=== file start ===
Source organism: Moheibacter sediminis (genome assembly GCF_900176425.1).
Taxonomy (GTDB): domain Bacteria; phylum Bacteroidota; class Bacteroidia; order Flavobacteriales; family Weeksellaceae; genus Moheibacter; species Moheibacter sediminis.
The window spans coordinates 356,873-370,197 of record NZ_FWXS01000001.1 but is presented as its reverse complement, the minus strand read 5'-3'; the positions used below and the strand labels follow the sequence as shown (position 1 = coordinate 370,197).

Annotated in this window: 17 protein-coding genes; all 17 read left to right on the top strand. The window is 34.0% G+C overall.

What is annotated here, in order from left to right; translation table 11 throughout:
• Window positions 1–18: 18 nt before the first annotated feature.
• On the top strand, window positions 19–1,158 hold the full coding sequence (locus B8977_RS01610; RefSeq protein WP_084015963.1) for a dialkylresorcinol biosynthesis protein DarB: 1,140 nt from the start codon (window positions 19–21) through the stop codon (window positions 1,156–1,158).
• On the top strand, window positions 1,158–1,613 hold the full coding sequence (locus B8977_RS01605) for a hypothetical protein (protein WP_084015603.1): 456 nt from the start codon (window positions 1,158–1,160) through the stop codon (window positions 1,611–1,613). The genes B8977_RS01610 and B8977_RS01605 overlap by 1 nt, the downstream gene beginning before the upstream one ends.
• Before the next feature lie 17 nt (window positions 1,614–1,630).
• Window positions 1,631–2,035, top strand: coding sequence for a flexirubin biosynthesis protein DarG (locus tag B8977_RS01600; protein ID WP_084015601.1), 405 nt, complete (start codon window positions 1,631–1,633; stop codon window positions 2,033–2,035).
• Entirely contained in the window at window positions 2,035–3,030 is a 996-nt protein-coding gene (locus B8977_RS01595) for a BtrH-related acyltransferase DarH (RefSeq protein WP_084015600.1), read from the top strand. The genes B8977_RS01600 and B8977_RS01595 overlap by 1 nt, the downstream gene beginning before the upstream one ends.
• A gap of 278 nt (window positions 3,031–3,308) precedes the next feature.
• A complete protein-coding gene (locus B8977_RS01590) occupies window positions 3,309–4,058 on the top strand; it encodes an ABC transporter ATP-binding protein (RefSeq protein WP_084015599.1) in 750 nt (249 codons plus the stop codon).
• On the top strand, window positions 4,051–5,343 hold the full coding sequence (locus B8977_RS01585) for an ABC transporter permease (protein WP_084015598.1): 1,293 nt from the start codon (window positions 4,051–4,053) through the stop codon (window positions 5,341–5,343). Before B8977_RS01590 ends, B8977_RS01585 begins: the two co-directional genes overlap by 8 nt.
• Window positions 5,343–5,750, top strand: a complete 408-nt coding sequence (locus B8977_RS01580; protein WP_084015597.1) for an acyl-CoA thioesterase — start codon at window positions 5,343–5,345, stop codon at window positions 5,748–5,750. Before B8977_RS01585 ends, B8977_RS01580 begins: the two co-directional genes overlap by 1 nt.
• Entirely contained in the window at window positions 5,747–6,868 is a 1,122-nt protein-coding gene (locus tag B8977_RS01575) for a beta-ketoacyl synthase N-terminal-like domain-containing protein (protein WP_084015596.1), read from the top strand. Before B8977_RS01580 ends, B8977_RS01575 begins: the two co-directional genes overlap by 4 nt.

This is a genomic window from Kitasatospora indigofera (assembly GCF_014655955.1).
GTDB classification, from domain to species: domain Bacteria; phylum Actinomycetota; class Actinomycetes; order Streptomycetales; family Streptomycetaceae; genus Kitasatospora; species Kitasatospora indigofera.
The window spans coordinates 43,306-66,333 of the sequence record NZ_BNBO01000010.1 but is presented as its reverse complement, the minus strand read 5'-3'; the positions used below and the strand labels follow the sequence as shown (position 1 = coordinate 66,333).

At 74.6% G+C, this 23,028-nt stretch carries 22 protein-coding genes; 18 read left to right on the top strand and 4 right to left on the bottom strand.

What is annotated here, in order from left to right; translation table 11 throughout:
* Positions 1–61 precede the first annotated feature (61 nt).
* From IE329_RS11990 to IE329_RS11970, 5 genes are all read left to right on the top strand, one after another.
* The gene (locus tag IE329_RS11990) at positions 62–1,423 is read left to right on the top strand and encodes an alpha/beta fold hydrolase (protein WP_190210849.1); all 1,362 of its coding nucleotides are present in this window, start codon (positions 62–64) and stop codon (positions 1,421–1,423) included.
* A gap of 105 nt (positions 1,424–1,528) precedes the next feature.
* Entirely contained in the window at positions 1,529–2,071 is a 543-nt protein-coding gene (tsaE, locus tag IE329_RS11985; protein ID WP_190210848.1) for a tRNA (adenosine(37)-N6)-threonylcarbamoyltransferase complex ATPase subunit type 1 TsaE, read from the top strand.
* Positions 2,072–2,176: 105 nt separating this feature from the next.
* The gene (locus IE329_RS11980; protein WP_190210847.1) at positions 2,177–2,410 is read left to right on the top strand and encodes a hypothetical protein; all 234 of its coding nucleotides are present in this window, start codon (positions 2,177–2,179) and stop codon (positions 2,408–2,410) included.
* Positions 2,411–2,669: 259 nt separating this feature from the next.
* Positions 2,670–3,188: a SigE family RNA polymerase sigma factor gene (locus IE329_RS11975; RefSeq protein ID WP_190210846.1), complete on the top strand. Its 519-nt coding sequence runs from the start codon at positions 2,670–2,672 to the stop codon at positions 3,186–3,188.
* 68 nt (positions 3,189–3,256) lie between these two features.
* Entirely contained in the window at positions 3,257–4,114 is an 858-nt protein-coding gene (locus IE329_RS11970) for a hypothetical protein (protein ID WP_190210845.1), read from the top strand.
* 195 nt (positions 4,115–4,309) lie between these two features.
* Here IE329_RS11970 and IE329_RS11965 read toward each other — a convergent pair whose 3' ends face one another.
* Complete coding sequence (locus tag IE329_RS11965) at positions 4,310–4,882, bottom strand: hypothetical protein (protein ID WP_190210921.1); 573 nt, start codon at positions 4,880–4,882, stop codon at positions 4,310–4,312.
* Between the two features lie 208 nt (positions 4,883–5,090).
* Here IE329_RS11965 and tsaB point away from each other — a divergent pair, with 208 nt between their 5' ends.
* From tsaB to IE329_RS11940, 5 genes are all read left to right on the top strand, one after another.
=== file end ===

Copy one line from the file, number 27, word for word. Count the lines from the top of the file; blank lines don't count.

* Positions 2,072–2,176: 105 nt separating this feature from the next.